Bountiful Crops in Toronto – Bagicha Bazaar



Today we’re catching up with Anthony Zinfini, a gardener in Toronto.

I have been gardening since I was in diapers, playing in the dirt of my grandparents’ and other family members’ backyard gardens. As an older child and teenager, I would take the lead in gardening in my family’s backyard.

Some of the highlights of my gardening successes include maximizing my space and cultivating with successional planting techniques. Grow 4 pounds of tomatoes; Extending your active gardening season to 9 to 10 months a year, even coping with harsh winter temperatures; And successfully growing figs in Toronto (better suited to a Mediterranean climate) — not to mention the pride I’ve taken in the gardens I’ve created as well as inspiring thousands of people online. It is very rewarding when I teach people who are 20 years older than me how to garden.

Despite the successes, every year something goes wrong—insects, weather, soil conditions. And that’s right! Even as an “expert”, I embrace learning and trying new things, because not everything is perfect.

For the future, I hope to continue building my brand and business to help others learn the value of growing backyard vegetables — and in doing so, preserve Italian traditions and culture. A few weeks ago I received an email from a follower who told me that I had inspired his 90-year-old Italian father to try something new in the garden! Approaching a stubborn Italian man with new tricks?! It just shows me how vast and valuable my efforts can be.

Tomatoes are definitely one of the stars of my garden. In my opinion, there is nothing that has such a wide range of flavor profiles between store-bought and home-grown than tomatoes. People who have never tasted a backyard tomato before have no idea what a tomato tastes like. The fact that I have traced the seeds back to Italy in the 1960s makes them special to grow.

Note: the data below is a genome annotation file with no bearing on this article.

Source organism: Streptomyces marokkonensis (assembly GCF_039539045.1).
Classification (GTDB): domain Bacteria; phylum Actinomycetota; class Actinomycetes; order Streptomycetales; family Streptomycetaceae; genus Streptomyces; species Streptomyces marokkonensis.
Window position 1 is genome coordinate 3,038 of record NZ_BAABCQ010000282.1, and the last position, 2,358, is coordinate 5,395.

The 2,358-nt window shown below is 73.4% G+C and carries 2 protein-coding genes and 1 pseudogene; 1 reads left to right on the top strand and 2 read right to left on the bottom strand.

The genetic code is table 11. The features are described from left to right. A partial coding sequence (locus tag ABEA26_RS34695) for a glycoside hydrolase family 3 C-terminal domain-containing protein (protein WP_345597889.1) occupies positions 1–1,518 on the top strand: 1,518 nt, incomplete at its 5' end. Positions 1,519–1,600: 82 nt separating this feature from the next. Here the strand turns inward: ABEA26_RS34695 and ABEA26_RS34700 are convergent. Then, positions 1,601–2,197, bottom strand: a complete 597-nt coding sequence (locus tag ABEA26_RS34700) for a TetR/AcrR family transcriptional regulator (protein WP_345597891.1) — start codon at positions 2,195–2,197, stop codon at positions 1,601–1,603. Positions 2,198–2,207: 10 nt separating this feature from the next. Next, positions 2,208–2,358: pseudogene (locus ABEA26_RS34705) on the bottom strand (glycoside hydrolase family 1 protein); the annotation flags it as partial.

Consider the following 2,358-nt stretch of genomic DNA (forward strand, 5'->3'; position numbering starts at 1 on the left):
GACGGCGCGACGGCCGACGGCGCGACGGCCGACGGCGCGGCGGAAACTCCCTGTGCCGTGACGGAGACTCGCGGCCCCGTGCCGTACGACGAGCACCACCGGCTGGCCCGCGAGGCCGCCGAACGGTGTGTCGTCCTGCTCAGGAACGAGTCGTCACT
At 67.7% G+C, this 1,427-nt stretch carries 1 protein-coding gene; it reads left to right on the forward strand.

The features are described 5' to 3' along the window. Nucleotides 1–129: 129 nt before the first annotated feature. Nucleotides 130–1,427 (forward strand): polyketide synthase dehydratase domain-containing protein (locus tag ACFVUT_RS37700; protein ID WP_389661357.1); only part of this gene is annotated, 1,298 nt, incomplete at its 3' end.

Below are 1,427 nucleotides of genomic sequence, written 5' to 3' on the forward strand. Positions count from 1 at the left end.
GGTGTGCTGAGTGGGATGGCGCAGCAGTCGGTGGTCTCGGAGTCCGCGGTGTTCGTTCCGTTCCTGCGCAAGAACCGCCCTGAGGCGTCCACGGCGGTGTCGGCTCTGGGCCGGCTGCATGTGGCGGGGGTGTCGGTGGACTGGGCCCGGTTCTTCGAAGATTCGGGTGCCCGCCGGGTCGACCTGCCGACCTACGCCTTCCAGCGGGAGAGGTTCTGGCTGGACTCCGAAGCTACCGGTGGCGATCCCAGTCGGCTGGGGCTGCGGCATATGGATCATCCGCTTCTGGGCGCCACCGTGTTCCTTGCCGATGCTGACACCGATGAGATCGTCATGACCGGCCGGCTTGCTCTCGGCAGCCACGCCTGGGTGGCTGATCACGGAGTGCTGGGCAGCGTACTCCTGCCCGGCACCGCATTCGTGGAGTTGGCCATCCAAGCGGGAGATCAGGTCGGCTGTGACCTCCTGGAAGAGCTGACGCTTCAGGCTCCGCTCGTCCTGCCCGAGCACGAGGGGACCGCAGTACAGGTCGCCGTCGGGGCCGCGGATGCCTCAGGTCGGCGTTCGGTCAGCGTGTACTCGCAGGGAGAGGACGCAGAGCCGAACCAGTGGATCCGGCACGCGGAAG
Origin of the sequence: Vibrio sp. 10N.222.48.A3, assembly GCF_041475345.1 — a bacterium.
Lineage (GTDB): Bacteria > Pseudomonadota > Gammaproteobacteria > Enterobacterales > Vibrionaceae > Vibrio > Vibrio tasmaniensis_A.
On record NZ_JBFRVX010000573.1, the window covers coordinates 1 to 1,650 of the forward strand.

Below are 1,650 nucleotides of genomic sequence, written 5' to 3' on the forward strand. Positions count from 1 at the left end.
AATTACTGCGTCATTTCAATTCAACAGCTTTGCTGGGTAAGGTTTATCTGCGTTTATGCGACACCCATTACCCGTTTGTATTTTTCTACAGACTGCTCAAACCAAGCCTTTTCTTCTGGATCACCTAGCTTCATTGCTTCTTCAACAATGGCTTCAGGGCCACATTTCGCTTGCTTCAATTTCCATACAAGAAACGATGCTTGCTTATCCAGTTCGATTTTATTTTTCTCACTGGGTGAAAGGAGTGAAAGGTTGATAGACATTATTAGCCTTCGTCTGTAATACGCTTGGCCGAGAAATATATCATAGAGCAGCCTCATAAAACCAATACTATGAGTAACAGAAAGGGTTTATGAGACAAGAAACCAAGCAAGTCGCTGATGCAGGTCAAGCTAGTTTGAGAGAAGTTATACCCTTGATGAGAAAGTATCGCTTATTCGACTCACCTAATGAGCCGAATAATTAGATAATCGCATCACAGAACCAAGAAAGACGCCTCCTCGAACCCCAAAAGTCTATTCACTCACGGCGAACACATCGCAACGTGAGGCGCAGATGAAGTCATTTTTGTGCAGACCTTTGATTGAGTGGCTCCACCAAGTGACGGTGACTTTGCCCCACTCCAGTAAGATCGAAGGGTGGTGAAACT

Many people think I grew up on a farm, but I actually live in an adjacent suburb less than 20 minutes from downtown Toronto. How? My next door neighbor and I have a “yard share” agreement. I created and managed a garden on their property apart from my property. And we share the grace!

A large bowl of freshly picked blackberriesA bowl of blackberries from the garden

Close-up of a wooden plate filled with fresh sliced ​​cherry tomatoesA beautiful crop of cherry tomatoes

Wooden plate with fresh figsFigs — Yes, you can grow them in climates as cold as Toronto!

Gardeners are harvesting a large crop of garlic.A clove of garlic

The gardener is holding a basket full of tomatoes.Summer in a Basket – Ripe Tomatoes

Gardener holding a large Swiss chard plant.Now that’s a giant Swiss chard plant!

Gardener holding a large heirloom tomato.And a huge tomato!

If you want to see more from Anthony, check out his website (, or follow him on Instagram: @theyoungnonno

Have a garden you’d like to share?

Have photos to share? We’d love to see your garden, a special collection of your favorite plants, or a wonderful garden you’ve had the chance to see!

To submit, send 5-10 photos. [email protected] Along with some information about the plants in the photos and where you took the photos. We’d love to know where you’re located, how long you’ve been gardening, accomplishments you’re proud of, failures you’ve learned from, hopes for the future, favorite plants, or your garden quirks. funny stories

Have a mobile phone? Tag your photos. Facebook, Instagram or Twitter With #FineGardening!

Have you received the GPOD by email yet? Sign up here.



Please enter your comment!
Please enter your name here